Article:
Facial recognition introduced on UK’s first National Robotarium site

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facial recognition, technology,

Robertson Construction has introduced facial recognition technology on its National Robotarium project in Edinburgh to support contactless site entry for the workforce

The site will be the first National Robotarium in the UK and is due to open in 2022 as a research facility for robotics and artificial intelligence.

The Biosite Facial Recognition system has been installed at site entry and exit points to provide a non-contact biometric access control solution with mandatory fever screening.

It means operatives will have their facial template matched against the workforce database and have their temperature checked before access to site is granted.

The system will enable Robertson to capture and monitor workforce data on-site, in real-time, to support health and safety, efficiency and compliance, as well as help, manage coronavirus transmission risk.

It is the first Robertson project to introduce a facial recognition system with integrated temperature measurement and the first live deployment of Biosite Facial Recognition in Scotland.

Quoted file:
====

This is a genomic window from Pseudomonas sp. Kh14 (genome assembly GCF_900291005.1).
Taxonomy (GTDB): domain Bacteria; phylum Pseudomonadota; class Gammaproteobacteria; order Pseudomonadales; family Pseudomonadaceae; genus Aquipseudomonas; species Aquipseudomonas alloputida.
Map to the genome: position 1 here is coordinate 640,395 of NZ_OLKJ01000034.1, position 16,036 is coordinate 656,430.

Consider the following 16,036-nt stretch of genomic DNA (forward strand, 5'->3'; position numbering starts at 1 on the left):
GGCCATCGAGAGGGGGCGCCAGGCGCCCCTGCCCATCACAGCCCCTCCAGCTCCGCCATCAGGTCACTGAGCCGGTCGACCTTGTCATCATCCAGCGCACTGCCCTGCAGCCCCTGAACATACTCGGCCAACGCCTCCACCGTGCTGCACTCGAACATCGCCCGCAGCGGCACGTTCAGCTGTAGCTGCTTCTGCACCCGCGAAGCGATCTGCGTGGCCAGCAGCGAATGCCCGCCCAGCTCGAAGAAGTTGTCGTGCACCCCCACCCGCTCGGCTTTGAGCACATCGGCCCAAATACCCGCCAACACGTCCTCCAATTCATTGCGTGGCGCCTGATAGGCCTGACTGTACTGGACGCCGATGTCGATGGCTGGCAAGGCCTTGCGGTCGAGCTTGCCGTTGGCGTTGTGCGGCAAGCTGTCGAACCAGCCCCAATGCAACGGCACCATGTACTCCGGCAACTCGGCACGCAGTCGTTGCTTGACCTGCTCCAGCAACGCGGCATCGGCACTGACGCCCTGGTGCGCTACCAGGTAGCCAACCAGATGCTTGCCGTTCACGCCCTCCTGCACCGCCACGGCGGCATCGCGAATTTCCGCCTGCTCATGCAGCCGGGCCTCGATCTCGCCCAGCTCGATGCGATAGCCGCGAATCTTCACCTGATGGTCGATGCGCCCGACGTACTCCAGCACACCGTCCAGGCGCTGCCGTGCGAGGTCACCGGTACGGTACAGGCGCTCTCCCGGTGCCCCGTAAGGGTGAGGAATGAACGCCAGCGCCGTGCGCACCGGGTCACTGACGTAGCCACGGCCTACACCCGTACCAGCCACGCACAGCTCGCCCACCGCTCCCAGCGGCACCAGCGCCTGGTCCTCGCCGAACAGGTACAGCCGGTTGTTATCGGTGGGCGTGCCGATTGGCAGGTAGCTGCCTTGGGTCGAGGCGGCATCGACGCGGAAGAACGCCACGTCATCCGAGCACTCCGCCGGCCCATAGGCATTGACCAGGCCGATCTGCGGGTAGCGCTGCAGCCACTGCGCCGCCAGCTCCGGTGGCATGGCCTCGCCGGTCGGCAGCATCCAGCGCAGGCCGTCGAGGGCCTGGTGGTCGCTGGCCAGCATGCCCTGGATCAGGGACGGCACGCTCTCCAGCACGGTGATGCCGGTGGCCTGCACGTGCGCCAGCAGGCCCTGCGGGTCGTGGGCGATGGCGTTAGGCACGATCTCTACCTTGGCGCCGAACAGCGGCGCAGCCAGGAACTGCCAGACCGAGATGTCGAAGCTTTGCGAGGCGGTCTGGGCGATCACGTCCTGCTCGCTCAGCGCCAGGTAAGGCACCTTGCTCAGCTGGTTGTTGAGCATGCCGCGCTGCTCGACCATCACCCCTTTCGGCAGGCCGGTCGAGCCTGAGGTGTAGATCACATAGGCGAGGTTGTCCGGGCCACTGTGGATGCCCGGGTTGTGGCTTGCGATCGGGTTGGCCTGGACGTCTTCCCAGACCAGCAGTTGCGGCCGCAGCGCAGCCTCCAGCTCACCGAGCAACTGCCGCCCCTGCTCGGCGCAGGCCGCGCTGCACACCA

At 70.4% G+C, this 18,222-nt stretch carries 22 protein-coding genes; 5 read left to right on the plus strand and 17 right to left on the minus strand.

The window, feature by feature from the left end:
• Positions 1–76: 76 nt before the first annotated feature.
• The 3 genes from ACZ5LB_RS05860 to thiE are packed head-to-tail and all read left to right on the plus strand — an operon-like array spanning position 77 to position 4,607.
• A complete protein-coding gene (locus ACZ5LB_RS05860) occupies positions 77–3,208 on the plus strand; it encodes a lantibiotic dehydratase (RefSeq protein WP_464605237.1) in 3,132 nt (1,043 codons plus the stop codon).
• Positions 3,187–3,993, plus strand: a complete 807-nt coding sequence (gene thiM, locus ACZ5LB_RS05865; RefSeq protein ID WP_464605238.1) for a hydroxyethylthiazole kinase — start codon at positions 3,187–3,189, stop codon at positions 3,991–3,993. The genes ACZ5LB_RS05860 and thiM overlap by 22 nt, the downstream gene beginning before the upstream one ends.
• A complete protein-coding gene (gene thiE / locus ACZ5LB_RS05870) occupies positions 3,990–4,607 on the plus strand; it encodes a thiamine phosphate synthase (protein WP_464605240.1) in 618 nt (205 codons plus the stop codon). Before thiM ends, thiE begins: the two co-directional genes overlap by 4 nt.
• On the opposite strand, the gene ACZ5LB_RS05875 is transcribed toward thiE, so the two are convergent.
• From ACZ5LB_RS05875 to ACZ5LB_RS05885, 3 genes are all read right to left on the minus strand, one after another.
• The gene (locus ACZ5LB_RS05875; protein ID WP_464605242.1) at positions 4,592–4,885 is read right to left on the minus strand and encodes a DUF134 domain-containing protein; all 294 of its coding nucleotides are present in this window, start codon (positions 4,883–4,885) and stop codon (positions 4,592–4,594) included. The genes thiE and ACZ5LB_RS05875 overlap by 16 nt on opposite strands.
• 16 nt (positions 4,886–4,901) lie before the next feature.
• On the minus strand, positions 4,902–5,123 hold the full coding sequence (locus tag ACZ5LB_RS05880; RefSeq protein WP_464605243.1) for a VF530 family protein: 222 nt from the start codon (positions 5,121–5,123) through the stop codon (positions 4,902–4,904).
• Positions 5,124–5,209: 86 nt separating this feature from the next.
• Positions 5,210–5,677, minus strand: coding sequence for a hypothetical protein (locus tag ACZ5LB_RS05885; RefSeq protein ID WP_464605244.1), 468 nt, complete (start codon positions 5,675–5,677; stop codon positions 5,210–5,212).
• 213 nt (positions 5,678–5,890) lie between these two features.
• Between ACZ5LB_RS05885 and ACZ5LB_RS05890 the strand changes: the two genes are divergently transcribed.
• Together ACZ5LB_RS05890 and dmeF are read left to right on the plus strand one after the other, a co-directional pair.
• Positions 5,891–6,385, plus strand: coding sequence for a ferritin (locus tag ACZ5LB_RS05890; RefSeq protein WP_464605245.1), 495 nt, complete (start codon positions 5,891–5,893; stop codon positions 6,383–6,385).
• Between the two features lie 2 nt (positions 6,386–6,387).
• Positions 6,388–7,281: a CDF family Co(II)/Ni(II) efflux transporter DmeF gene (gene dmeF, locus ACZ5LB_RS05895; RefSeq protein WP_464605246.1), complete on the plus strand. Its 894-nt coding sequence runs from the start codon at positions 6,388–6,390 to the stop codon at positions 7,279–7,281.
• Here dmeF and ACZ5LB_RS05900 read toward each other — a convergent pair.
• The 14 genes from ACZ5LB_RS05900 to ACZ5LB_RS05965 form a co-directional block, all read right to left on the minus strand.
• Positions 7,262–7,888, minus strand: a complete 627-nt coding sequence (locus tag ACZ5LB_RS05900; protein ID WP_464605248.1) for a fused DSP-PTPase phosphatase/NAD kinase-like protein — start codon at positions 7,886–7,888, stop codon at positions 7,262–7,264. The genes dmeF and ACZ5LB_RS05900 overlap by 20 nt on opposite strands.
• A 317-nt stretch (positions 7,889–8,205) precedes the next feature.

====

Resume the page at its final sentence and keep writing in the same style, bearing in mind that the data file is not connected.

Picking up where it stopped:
The National Robotarium, based at Heriot-Watt University’s Edinburgh campus, is set to be the largest and most advanced facility of its type in the UK and is being developed as part of an objective to establish the city as the data capital of Europe.

The National Robotarium project is due for completion in spring 2022.

Capture and monitor workforce information

Richard Cairns, senior project manager at Robertson Construction (Central Scotland East), said: “We were looking for an effective access control system that would enable us to easily and accurately track critical workforce data.

“It was also crucial for us to have a non-contact system to comply with site safety guidance in Scotland, and that would meet our own stringent safe operating procedures in relation to the ongoing concerns around Covid-19.

“We have used facial recognition systems previously, but Biosite’s solution means we can capture and monitor workforce information whilst providing a contactless entry system with the additional reassurance of fever screening.

“Biosite worked with us to make sure we had the right solution for the project, which is also proving popular with the site team, who have found it really easy to use and have been reassured by the temperature measurement feature.”

Joe Gribben, business development manager (Scotland) at Biosite Systems Ltd, added: “Having a biometric access control system enables contractors to check health and safety and competency information, such as whether workers have up-to-date qualifications and have completed their induction training before entry to site is granted.

“The system also helps safeguard against issues such as modern slavery, as the use of biometrics means you can link a worker’s facial template to their qualified biographic profile and know who’s on site at any one time.

“It was also essential that we provided a contactless solution that would meet specific site safety guidance in Scotland. It was a pleasure to be able help the team combine the latest technology with a practical and effective approach to access control.”

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